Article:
terptree: 5 Apps that can Change the World for Deaf people

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Tuesday, 4 November 2014

5 Apps that can Change the World for Deaf people

It’s been a huge year for advances in technology for the deaf community, making access to the hearing world more possible than ever. At terptree, we have brought you many of the latest innovations via our social media channels. However, as there is very little you can say in a tweet, we’ve decided to review 5 of the most recent inventions so you can see what is useful for you and what can change your world!

   1. RogerVoice

What is it: RogerVoice is a multilingual app that has been designed for people who cannot hear on the phone. It can be installed onto a smart phone or tablet letting you use the application to make calls. It works by using live text transcription, letting you read what the other person is saying in the form of text. It was created by Oliver Jeannel who was born profoundly deaf. His ambition was to create an app like this, leading to him quitting his job at the age of 33 to make it happen! 



What do we like about it: RogerVoice is a very useful app and could potentially change the lives of deaf people. It makes it easier for deaf people to get in touch with others via the phone. Everyday general and business tasks are made easier by just allowing you to receive and answer a phone call! It allows you to connect with your social community in the way the world does, leaving you feeling involved and not isolated.  The RogerVoice team is working on new features for the app, things such as translation, text to voice and a few other elements to develop the app even further.

How much: RogerVoice hasn’t been launched yet but has achieved its kickstarter goal. This means it’ll soon be an app ready to download.


   2. The Uni

What is it: The Uni is a tablet that enables deaf people to have conversations with hearing people. It is a device that that uses motion sensing technology to convert sign language into speech, and speech into text.



What do we like about it: We think it could have a huge impact on deaf people’s lives.  However there are some disadvantages... The Uni has limited vocabulary and slow speeds which might leave it less appealing to the deaf community. It is also only currently programmed for American Sign Language. However, the technology is the magic of the device, and opens up the accessibility to other Sign languages. Will this catch on?

How much is it: This tablet will be made available in the US firstly, and will retail at $800 (approx. £500) 


   3. MyEarDroid

What is it: MyEarDroid is an android app which aims to assist the hard of hearing community in their home environment.  Once this app is on your phone it will alert you, through vibration or text, about various sounds going on around you, for example if the doorbell goes or the telephone rings.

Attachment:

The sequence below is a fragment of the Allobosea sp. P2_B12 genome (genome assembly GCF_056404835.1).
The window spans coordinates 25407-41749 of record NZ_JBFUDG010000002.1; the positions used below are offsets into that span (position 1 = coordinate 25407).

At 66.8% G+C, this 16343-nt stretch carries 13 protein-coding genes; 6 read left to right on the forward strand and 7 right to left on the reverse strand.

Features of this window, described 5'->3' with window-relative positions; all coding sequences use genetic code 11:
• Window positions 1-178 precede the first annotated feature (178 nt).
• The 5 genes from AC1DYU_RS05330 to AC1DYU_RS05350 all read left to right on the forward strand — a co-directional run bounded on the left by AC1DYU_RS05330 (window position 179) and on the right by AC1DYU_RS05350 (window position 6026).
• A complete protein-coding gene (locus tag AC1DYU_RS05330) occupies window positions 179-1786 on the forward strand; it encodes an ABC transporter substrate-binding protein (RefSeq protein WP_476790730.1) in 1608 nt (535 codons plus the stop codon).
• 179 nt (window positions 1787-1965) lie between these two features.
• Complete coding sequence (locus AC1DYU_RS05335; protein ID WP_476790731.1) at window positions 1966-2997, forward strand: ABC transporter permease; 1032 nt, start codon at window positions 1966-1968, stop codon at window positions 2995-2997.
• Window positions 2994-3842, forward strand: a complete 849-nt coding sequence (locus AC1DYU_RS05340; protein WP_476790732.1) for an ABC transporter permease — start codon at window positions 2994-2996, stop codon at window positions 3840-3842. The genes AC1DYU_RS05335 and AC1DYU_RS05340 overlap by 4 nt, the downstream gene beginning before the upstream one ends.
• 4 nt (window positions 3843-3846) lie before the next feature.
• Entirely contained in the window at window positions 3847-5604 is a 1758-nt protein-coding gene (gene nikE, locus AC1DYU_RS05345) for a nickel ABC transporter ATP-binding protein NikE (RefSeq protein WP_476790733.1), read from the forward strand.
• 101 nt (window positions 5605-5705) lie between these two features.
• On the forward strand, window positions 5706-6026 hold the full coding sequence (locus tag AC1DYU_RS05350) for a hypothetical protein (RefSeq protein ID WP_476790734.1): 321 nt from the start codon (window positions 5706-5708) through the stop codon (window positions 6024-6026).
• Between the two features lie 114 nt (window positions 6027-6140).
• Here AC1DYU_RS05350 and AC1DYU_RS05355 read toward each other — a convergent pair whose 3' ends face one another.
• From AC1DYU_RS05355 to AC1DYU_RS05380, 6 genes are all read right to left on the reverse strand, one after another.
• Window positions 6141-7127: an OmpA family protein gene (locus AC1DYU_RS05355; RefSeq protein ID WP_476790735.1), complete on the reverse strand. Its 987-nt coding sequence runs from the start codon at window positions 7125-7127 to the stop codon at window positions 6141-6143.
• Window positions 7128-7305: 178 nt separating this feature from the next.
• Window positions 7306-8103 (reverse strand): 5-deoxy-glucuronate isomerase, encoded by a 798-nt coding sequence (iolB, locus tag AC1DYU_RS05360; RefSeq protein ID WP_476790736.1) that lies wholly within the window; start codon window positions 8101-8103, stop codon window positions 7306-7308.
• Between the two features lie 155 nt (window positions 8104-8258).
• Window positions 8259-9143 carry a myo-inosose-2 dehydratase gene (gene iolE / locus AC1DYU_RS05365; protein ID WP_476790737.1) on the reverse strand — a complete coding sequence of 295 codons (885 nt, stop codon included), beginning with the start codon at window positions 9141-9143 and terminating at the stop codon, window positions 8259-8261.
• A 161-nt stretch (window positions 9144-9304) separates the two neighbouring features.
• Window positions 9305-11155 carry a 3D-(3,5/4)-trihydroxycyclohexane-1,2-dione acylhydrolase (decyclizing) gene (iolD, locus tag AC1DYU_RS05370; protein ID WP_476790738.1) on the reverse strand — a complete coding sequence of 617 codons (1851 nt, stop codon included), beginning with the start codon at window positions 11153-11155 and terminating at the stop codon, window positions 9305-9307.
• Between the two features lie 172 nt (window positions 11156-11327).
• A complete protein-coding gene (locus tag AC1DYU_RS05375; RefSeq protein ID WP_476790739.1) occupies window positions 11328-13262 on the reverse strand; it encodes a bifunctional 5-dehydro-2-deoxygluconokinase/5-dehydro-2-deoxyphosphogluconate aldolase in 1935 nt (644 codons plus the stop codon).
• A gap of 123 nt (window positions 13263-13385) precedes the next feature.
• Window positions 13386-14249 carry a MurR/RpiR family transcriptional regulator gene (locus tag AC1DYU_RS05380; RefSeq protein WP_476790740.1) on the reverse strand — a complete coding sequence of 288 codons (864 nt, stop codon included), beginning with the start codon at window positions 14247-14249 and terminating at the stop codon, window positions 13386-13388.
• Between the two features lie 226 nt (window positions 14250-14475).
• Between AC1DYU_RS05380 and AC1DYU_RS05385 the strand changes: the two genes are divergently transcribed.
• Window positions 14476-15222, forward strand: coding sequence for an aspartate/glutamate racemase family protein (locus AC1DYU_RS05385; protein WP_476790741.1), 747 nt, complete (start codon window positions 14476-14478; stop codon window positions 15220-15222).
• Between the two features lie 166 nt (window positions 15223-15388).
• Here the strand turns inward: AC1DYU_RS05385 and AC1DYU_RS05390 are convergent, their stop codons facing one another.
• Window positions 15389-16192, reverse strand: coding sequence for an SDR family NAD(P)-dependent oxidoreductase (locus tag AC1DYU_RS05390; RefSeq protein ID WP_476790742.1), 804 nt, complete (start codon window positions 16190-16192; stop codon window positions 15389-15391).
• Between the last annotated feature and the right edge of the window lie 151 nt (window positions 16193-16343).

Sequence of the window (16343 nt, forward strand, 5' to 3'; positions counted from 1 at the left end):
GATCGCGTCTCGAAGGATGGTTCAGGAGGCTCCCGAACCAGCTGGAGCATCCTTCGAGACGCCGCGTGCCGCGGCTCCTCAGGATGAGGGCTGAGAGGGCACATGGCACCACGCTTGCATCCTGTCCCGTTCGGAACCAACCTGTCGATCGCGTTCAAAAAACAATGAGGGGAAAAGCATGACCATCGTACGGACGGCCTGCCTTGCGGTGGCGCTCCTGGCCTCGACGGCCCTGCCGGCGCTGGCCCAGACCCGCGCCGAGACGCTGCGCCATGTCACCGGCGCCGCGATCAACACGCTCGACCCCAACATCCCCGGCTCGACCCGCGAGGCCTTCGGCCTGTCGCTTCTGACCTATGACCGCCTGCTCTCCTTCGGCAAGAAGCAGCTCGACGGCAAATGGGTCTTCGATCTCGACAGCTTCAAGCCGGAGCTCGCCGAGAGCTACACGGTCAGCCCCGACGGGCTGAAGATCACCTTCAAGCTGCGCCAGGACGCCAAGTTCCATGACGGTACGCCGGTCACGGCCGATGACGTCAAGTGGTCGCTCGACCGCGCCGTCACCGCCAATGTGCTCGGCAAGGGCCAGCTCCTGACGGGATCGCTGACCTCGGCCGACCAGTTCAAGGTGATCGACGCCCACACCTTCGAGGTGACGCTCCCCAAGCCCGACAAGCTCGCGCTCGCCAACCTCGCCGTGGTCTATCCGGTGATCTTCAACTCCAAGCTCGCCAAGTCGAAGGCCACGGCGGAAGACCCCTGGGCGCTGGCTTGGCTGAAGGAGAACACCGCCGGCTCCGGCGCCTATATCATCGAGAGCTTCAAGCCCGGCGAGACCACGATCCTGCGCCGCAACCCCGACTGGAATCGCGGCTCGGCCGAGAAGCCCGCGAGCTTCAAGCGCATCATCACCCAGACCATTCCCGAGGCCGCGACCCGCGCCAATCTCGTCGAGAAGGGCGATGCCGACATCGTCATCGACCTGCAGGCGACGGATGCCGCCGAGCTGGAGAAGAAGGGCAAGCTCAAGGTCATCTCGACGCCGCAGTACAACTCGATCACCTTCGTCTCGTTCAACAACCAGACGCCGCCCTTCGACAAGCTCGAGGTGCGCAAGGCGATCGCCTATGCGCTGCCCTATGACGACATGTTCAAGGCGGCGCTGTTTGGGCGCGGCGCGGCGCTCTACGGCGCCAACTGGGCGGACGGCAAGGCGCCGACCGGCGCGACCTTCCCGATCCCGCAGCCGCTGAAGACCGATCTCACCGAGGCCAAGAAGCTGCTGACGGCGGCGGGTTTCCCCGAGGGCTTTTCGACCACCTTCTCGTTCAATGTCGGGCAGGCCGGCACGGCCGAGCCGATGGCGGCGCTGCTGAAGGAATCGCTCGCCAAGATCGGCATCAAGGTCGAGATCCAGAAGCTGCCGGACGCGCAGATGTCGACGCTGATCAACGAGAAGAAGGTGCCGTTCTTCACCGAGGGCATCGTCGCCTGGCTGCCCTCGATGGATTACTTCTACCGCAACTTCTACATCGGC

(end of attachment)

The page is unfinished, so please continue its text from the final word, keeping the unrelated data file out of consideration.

What do we like about it: The great thing about this app is that it can be personalised to what sounds are relevant to the user.

This app sounds pretty useful right? We think it has a wide audience appeal and has the ability to be used on an everyday basis. It helps with simple things and important things which makes it appealing to a wider range of people.

How much is it: Amazingly, this app is free to Android users.


   4. Google Glass

What is it: Google Glass is a revolutionary device that you can wear like normal glasses.  You can video record with it, and even run against virtual celebrities with it. However one of its genius apps is ‘Live Captioning’. The glasses use speech recognition to help deaf people see the words being spoken by the hearing person, right in front of your eyes!



What do we like about it: This device is incredibly useful for the deaf community as it transforms speech into text in such a clever way! However will people feel comfortable wearing headwear technology or will it make the device less appealing?

How much is it: This device costs £1,000.


   5. Mobile Sign

What is it: MobileSign is a great app for British Sign Language learners. It’s a free app available on the iPhone and Androids that allows you to search a dictionary of over 4000 signs. To make things easier it automatically keeps a list of the recently viewed signs.



What do we like about it: We think this app could be really useful when communicating or working with deaf people. It’s a quick and easy tool to use which makes things simple for beginner signers. This app has the potential to go wild! But is it everyone’s cup of tea?

How much is it: This app is absolutely free!


In a nutshell there is so much technology out there for the deaf community! Our personal favourite is RogerVoice. We think this app has extraordinary potential and has so much passion behind it. The fact you can use it on your phone makes it easily portable wherever and whenever.  It’s available on a round the clock basis and is multilingual! 

We’ve enjoyed bringing you this post and seeing the potential these apps have in changing the world for Deaf people. We’d would love to know what apps you’ve come across and how your experiences compare to these ones! 


Let us know in the comments below! Thank you for reading… :)

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